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Katie van Schaijik

Kleist’s take on modernity

Feb. 18, 2010, at 11:55am

A Barnes and Noble review of a new collection of Heinrich von Kleist’s prose ends with a paragraph that succinctly captures a salient feature of modernity.

Fifty years ago, Martin Greenberg tried to determine the particular quality that gives Kleist his startling modernity. He pointed, finally, to “the questionableness at the heart of his world, the almost diabolical ambiguity of its atmosphere, the way things tremble and shift and make one wonder if they are what they seem.” In essence, Kleist consistently subverts our expectations. Like the earthquake in Chile, his fiction causes the apparently solid ground beneath our feet to shudder, crack, and, finally, give way.

I know von Kleist’s name from the story I often heard told in philosophy classes on Kant’s epistemology: that this great 19th century German poet, playwright and story-teller was so appalled by Kan’t theory that the human mind cannot attain objective reality that he committed suicide.

Being an artist of exceptional sensitivity, Von Kleist no doubt felt sooner and suffered more from the spiritual malaise that afflicts the modern world. His despair is negative testimony to the human need for truth, certainty, the metaphysical stability and inherent meaningfulness of reality.

Here is a contrasting sense of reality from Edith Stein, who, as a woman who went from being a Jewish German atheist to Catholic Carmelite nun eventually gassed to death in Auschwitz, knew as much von Kleist about the ambiguities of the modern world.

In the knowledge that being holds me, I rest securely. This security, however, is not self-assurance of one who under her own power stands on firm ground, but rather the sweet and blissful security of the child that is lifted up and carried by a strong arm.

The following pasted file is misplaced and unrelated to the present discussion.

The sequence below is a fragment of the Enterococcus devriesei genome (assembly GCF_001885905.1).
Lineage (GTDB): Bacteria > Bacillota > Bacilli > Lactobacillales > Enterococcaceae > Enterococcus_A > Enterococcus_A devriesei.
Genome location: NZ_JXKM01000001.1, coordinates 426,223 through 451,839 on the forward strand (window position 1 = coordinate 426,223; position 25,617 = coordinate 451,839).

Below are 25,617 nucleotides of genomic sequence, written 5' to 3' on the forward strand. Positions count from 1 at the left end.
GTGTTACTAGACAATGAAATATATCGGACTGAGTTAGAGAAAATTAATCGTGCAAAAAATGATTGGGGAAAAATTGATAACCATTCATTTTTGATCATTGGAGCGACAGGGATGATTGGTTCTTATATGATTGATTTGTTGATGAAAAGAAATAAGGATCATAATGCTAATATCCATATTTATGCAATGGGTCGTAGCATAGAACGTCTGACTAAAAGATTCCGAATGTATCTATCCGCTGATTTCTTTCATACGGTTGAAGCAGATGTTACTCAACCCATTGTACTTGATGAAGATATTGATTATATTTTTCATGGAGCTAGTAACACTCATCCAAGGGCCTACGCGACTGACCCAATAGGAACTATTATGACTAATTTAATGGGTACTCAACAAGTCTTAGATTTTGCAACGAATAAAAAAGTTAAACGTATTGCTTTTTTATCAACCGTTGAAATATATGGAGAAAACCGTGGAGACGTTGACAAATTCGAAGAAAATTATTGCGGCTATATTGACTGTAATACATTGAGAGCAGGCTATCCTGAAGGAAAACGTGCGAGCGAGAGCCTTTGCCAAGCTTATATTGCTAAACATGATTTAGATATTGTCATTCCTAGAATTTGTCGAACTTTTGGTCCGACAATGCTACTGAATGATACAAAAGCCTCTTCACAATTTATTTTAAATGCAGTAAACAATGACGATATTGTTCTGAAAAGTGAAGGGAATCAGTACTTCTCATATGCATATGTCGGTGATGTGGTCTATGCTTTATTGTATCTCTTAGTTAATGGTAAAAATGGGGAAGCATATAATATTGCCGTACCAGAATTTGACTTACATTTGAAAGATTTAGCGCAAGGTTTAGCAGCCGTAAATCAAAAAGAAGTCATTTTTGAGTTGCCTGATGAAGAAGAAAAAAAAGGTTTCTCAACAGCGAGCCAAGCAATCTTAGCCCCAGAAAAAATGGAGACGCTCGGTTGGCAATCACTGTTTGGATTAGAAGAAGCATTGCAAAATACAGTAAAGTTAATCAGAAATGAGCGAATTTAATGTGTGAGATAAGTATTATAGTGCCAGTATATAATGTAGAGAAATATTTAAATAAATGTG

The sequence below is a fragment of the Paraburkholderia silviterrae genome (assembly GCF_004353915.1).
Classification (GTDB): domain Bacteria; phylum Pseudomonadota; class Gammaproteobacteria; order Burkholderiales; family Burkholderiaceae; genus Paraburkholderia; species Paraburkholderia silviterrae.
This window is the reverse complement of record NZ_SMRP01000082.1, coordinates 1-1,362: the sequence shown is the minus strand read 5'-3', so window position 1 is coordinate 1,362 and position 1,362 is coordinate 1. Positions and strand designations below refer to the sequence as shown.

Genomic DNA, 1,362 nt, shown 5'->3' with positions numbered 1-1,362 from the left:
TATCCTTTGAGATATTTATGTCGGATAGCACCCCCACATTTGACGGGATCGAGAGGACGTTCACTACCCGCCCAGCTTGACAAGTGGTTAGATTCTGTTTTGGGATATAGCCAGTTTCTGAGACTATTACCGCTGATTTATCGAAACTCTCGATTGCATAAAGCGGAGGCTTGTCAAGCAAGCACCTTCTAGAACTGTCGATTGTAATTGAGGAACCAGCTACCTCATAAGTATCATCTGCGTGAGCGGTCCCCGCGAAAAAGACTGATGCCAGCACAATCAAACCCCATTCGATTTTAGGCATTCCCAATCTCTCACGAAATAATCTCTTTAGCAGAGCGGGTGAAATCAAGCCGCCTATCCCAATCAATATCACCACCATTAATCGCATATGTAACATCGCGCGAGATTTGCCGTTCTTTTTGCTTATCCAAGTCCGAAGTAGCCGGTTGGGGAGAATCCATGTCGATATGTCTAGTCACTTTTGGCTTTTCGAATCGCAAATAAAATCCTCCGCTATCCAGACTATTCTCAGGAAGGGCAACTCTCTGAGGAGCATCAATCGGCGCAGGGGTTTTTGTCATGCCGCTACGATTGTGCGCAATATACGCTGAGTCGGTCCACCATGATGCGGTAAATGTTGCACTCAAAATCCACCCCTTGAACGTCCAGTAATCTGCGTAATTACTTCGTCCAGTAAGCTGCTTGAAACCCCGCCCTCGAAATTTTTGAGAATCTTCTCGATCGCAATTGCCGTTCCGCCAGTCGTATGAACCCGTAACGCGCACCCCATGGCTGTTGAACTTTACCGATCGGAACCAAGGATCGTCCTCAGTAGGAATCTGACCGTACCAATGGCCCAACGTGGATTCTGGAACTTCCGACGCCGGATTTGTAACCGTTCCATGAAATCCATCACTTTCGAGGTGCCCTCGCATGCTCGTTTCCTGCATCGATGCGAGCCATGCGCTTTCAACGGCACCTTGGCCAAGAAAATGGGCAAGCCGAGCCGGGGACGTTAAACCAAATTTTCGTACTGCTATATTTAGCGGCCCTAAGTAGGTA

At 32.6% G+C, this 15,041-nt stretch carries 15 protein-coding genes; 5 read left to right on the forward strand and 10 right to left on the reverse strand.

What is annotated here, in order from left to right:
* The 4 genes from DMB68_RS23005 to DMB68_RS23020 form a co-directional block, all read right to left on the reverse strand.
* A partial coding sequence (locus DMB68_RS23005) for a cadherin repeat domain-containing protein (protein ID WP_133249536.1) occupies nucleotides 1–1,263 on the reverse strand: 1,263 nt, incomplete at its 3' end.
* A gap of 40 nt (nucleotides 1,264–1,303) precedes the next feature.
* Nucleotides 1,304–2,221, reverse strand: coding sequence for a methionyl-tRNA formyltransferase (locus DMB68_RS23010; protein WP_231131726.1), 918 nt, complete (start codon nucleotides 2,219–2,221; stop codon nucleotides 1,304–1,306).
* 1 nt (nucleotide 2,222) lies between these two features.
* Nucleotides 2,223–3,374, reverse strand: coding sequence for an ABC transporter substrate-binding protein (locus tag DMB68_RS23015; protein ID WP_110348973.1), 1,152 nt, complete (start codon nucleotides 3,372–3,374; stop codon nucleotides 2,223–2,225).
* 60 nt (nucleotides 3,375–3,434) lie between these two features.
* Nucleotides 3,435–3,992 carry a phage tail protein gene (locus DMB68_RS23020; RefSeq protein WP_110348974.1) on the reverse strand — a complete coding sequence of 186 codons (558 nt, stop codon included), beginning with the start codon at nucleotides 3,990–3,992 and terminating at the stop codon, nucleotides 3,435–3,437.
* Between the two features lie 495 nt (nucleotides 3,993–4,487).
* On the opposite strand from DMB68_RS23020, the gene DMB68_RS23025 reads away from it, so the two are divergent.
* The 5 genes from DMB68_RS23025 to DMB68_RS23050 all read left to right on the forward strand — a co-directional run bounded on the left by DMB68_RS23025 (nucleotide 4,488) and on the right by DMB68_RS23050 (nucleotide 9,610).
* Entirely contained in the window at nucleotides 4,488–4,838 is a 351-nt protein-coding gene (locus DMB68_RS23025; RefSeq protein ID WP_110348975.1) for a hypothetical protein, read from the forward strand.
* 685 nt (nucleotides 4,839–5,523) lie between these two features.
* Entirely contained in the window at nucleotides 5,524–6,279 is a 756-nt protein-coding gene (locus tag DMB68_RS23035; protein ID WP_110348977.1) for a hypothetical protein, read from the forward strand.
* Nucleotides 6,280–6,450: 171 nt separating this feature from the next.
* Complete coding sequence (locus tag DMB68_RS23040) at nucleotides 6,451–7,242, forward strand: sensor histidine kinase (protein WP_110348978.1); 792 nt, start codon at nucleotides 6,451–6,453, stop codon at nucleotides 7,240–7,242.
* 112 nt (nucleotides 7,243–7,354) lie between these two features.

Joseph S • Feb 20, 2010 - 9:00 am

Thank you for this illuminating post, Katie. What a wonderful quote from St. Theresa Benedicta of the Cross. Where is her quote taken from?

Katie van Schaijik • Feb 22, 2010 - 10:35 pm

I found it in the introduction to a book called Edith Stein: Essential Writings, by John Sullivan, OCD.  The author sites one of her philosophical treatises, “Letting God’s Plan Guide Us,” as the original source.

Lauretta • Feb 22, 2010 - 1:24 pm

The starkness of the contrast between those two lives was painful, Katie. 

I have many relatives who do not believe in God and I always wonder what keeps them going.  How could they not despair especially as they get older and only death is in their future?  And, even more importantly, why would they choose to continue to believe in that darkness rather than the light of love who is our God?  Wouldn’t it bring much more peace to believe in God even if it were not true rather than stare into the void of nothingness which is the alternative?

Rhett Segall • Feb 22, 2010 - 9:56 pm

Lauretta, I think the sincere atheist who disbelieves because tragedy and chaos are so much to the forefront of his/her mind, might reflect on the root of their very sincerity and courage in faceing the darkness. Does not that very sincerity and courage speak of a transcendence that Christians call God?

Katie van Schaijik • Feb 22, 2010 - 10:43 pm

My sense is that there are basically two kinds of unbelievers, with every shade of difference between them also represented.  There are those who live largely superficial, unreflective lives—who simply absorb the prevailing ideas of the culture around them without giving them much thought.  They are irreligious because they find religion distasteful—odd and unnecessary.  Then there are those who are persuaded that religion is based on errors and illusions.  These ones are compensated for the loss of the consolations of faith by the sense of strength and courage, maturity and independence that comes from “facing facts”, as they think they do.

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